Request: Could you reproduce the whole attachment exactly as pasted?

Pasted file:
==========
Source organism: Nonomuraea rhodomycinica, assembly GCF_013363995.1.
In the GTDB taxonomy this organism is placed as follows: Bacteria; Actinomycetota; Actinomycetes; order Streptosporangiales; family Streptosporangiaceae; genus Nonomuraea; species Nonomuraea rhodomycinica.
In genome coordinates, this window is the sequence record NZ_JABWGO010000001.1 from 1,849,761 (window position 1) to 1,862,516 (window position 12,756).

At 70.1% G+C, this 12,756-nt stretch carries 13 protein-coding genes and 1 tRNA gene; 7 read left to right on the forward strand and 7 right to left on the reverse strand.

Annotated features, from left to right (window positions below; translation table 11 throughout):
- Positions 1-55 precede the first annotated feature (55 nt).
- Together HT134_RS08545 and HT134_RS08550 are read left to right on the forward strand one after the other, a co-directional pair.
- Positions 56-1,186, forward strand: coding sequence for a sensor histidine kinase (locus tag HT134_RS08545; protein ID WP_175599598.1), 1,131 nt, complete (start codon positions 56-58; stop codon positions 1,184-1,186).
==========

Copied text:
Source organism: Nonomuraea rhodomycinica, assembly GCF_013363995.1.
In the GTDB taxonomy this organism is placed as follows: Bacteria; Actinomycetota; Actinomycetes; order Streptosporangiales; family Streptosporangiaceae; genus Nonomuraea; species Nonomuraea rhodomycinica.
In genome coordinates, this window is the sequence record NZ_JABWGO010000001.1 from 1,849,761 (window position 1) to 1,862,516 (window position 12,756).

At 70.1% G+C, this 12,756-nt stretch carries 13 protein-coding genes and 1 tRNA gene; 7 read left to right on the forward strand and 7 right to left on the reverse strand.

Annotated features, from left to right (window positions below; translation table 11 throughout):
- Positions 1-55 precede the first annotated feature (55 nt).
- Together HT134_RS08545 and HT134_RS08550 are read left to right on the forward strand one after the other, a co-directional pair.
- Positions 56-1,186, forward strand: coding sequence for a sensor histidine kinase (locus tag HT134_RS08545; protein ID WP_175599598.1), 1,131 nt, complete (start codon positions 56-58; stop codon positions 1,184-1,186).